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It is always challenging to calculate and determine the exact project

monetary value due to the unpredicted cash outflow and inflow. There have
been several methods introduced and used throughout the world, but the Net
Present Value (NPV) method was found to be one of the most useful and
reliable technique for this process. It is the difference between the present
value of the expected cash inflows in future and the amount invested on the
project. NPV incorporates the time value of money (TVM) for its future cash
inflow calculation, which is a very important concept and terminology widely
discussed and utilized even in the introductory finance. The concept of TVM
could simply be explained as the difference in value of money with respect to
time. Because, money in the present is worth more than the same amount in
the future. Apparently, this could be justified based on 'inflation' or say the
extra earnings/'interests' that could potentially be made using that same
investment during the intervening time. In short, a dollar which you might get
tomorrow is probably less worthy than a dollar in your hand right now.

So, while calculating the future returns or cash inflow of a project, this
deterioration in money value has to be taken into account. The NPV
successfully incorporate this discount rate element into its calculation and is
hence generally viewed as a more credible and reliable method of calculating
the present value of a project. The present value thus calculated for the
expected cash flows by discounting them at the required rate of return (Kurt D.
,2017). Let's consider an example, Say a project with a 1 year span has a total
investment of $1000 and is expected get a revenue of say $2000 in that year.
Here the investment is cash outflow and the revenue is cash inflow. But we
cannot take into consideration the total $2000 as cash inflow, as its the money
we might get in future. Hence we have to discount this revenue by a discount
rate, say 10%. So, by discounting 10% to future $2000 gain (using eq.a), we
consider only $1818 as cash inflow. Now the total Net present value is
$1000+$1818=$818. Hence the total net present value after discounting the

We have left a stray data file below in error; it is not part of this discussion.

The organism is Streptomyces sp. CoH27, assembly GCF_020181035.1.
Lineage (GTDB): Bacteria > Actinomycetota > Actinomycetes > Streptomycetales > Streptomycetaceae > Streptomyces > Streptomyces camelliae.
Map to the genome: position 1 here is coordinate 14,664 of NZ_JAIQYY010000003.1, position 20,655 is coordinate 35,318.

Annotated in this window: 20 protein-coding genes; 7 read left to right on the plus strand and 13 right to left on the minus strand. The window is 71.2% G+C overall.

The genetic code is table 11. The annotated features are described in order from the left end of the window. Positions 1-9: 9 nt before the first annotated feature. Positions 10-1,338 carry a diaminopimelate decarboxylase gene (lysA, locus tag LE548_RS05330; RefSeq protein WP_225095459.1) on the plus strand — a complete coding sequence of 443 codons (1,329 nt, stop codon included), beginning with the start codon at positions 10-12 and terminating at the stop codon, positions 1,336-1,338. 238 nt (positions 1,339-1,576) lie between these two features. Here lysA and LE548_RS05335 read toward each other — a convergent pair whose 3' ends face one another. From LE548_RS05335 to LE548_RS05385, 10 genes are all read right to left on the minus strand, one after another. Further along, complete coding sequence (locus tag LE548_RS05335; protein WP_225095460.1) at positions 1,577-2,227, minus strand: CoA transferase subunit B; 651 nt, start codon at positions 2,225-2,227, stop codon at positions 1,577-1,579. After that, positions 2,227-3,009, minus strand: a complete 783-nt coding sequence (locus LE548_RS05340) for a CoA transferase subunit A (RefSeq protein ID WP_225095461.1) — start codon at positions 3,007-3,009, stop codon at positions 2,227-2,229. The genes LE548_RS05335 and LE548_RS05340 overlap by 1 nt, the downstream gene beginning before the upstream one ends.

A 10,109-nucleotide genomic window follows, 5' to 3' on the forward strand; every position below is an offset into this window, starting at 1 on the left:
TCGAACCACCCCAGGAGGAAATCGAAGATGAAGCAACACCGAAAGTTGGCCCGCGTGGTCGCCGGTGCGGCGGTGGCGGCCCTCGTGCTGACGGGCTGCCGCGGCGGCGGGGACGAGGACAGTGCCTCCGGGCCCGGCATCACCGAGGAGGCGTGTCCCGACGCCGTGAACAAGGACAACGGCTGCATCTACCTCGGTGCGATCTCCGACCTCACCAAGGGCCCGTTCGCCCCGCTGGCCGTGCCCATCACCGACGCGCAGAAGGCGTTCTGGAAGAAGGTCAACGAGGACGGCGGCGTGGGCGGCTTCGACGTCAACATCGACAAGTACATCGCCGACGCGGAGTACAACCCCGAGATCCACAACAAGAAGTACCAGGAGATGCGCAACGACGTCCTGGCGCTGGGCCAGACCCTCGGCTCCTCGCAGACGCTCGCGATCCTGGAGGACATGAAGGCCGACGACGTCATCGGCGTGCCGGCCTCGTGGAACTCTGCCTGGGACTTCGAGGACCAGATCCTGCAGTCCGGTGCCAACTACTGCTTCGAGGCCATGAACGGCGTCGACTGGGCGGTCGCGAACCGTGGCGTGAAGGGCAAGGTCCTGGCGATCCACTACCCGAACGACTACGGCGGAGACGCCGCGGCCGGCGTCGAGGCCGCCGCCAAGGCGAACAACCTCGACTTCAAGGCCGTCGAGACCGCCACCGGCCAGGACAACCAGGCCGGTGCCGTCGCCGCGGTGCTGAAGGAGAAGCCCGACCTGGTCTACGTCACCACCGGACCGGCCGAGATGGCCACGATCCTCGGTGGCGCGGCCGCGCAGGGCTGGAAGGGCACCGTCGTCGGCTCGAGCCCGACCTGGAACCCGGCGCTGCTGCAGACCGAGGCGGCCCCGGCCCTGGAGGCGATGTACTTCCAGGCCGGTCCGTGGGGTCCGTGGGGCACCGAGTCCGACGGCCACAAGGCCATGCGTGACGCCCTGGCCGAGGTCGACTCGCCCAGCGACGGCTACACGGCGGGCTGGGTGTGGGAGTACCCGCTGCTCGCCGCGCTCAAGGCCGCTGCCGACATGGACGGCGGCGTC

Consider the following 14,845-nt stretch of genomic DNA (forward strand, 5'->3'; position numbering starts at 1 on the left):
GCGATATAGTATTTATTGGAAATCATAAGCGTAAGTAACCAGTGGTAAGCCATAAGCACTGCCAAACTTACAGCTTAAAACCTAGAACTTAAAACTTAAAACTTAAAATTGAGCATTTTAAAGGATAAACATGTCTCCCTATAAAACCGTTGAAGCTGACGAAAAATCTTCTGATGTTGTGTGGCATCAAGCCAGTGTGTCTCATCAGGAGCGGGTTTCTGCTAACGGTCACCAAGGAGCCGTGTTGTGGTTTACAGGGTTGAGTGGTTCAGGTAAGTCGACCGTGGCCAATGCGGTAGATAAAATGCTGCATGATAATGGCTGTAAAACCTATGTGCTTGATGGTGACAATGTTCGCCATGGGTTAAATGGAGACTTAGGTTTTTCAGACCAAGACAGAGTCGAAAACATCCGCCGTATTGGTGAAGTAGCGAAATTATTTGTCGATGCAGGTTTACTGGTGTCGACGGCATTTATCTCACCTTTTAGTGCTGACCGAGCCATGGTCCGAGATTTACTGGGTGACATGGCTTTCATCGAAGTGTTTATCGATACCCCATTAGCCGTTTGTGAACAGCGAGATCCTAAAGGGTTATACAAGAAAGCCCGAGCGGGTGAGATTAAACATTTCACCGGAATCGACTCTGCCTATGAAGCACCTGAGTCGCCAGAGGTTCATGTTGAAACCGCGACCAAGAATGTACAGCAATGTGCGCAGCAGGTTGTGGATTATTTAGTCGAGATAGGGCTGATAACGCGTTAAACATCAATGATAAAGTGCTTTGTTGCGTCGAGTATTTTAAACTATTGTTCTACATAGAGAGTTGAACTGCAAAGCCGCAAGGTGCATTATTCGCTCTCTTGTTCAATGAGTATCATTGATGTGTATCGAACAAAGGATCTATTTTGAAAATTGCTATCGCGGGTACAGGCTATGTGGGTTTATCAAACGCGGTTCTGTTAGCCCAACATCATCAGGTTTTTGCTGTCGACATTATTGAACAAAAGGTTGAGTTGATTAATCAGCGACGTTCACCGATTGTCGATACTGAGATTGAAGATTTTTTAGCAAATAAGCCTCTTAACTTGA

future return is $818. A zero net present value means that the project repays
the original investment which were put on the project plus the required rate of
return, which could be same as investing the money in a bank and collecting
the interest revenue.
A positive net present value means a better return, indicating that the
projected earnings generated exceeds the anticipated costs, which
recommends, that it will be a good idea to go forward with the project. And a
negative net present value means a worse return, in which case it's better to
discard the project as it will probably result in a net loss (Taylor &
Francis,2017). The discount rate element to be considered for NPV calculation
is to be determined based on many factors. Different companies follow
different methodologies in determining this rate, of which a more popular one
is using the expected return of other investments of having similar
characteristics, risks and rewards (Kurt, D. ,2017). . The interest rate charged
for borrowing money for the investment of a project could also be a good
indication of the prevalent discount rate. Financing institutions and banks
calculate their interests rate on loans based on similar ideology.

Let's consider the expected future amount be F and the present value of this
amount be 'P'. Now let the interest rate considered be i, and the number of
years after investment where the revenue is expected be 'n'.

F = P(1 + 𝑖)n 𝑜𝑟 P=F (Eq. a)
(1 + 𝑖)n

Here is the Present Value factor or Discount factor.

If the project is expected to gain the same amount of cash inflow every year
continuously for say 'n' number of years , we can use the annuity formulae.
Consider 'A' as cash inflow (same for all the years).
1 1 1 1
P = A { (1+𝑖)1 + (1+𝑖)2 + (1+𝑖)3 … … … + (1+𝑖)1 }

(1+𝑖)n − 1
P= A (Eq. b)
(1+𝑖)n − 1
Here is the Present Value factor for an annuity
Now to find the Net present value of a project,
NPV= -I0 + (B − C)𝑃𝑉𝐹𝑖,𝑛 +

I0 - Initial Capital Investment

B - Annual net benefits
C - Annual net costs
i - Discount rate
n - Number of years
(1+𝑖)n − 1
𝑃𝑉𝐹𝑖,𝑛 = - Present value factor for annuity
L𝑛 - Liquidation yield

*Calculations to be added
*Annual income/expense, Project life span, Resale value to be finalized.

Scott, M. (2011). Small company economics–net present value versus net cash
flow. The APPEA Journal, 51(1), p.369.

[Accessed 11 Oct. 2017].

Kurt, D. (2017). Net Present Value - NPV. [online] Investopedia. Available at: [Accessed 11 Oct. 2017]. (2017). What comes after those ellipses?. [online]

Available at:
NPV.html [Accessed 11 Oct. 2017].